by Mark Diodati | October 20, 2011 | Comments Off on Of Identities, Clouds, and Bridges
In response to the large number of client inquiries about identity management and the cloud, Gartner has recently published a research document that discusses identity management as a service (IDaaS)—turnkey identity management services that exist in the cloud.
In the document (Market Profile: Identity Management as a Service (IDaaS) [subscription required]), I discuss over 20 vendors and classify their product capabilities (that is, federation IDP, directory sync, provisioning, strong authentication as a service, federation SP, web access management, identity and access governance, XACML authorization, consumer authentication, and password vault). I also discuss recent IDaaS acquisitions, including Arcot, idOnDemand, Nordic Edge, and TriCipher.
In addition to discussing the market, the document examines three use cases that intersect identity management and cloud computing:
- To the Cloud.Organizations that want to extend their existing identity management processes to manage users in SaaS or partner applications. This use case is the most prevalent and aligns with larger established companies that have significant on-premises IT infrastructure.
- In the Cloud.Smaller organizations whose core IT functions are delivered via SaaS applications. These organizations are searching for off-premises, turnkey identity management solutions for users and applications in the cloud. Alternatively, larger organizations with distinct user constituencies might leverage an “in the cloud solution” for a specific user population.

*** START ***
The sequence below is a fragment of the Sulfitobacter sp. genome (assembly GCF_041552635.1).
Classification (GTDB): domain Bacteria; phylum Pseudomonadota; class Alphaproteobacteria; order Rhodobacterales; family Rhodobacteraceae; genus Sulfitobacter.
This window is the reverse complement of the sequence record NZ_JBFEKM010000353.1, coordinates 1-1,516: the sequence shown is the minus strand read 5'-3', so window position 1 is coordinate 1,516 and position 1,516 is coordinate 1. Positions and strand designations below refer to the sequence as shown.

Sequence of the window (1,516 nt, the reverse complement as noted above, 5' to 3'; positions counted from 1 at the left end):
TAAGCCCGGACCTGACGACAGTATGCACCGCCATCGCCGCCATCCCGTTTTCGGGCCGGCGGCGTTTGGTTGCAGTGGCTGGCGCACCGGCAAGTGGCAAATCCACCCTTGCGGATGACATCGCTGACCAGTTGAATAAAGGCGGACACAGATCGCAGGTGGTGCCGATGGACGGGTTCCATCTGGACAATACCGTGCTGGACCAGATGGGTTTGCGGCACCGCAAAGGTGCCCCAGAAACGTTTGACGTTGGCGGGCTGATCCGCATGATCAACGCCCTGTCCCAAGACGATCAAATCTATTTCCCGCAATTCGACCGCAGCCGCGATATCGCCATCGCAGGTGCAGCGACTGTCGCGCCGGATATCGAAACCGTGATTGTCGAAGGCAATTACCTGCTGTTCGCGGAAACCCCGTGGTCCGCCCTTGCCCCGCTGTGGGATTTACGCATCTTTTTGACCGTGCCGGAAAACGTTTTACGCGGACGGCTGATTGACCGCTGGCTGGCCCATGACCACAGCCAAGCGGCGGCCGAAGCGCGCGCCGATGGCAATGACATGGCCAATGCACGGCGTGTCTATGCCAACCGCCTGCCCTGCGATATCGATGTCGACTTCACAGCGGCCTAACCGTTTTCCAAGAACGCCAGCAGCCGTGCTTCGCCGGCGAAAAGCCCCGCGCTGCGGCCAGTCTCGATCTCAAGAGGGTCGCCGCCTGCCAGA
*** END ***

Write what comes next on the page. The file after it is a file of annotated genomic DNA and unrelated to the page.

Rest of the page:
- From the Cloud.This is perhaps the most forward-looking use case. Some organizations want to leverage off-premises IDaaS for on-premises identities and applications. Many organizations aren’t comfortable yet with storing user information in an IDaaS application. Therefore, many of the “from the cloud” vendors offer a hybrid solution that stores user information on-premises.
Speaking of “hybrid”, the document discusses an important emerging IDaaS concept: the identity bridge. As organizations straddle on-premises and off-premises identity management, a single, bi-directional, on-premises component becomes essential. Preferably, this component should be delivered as a virtual appliance. Today, most on-premises IDaaS helper gateways are single-function and unidirectional; they work well for simpler use cases. They won’t be up for the task as the organizations add more identity management functions and distribute those functions more evenly between the on-premises environment and the cloud.
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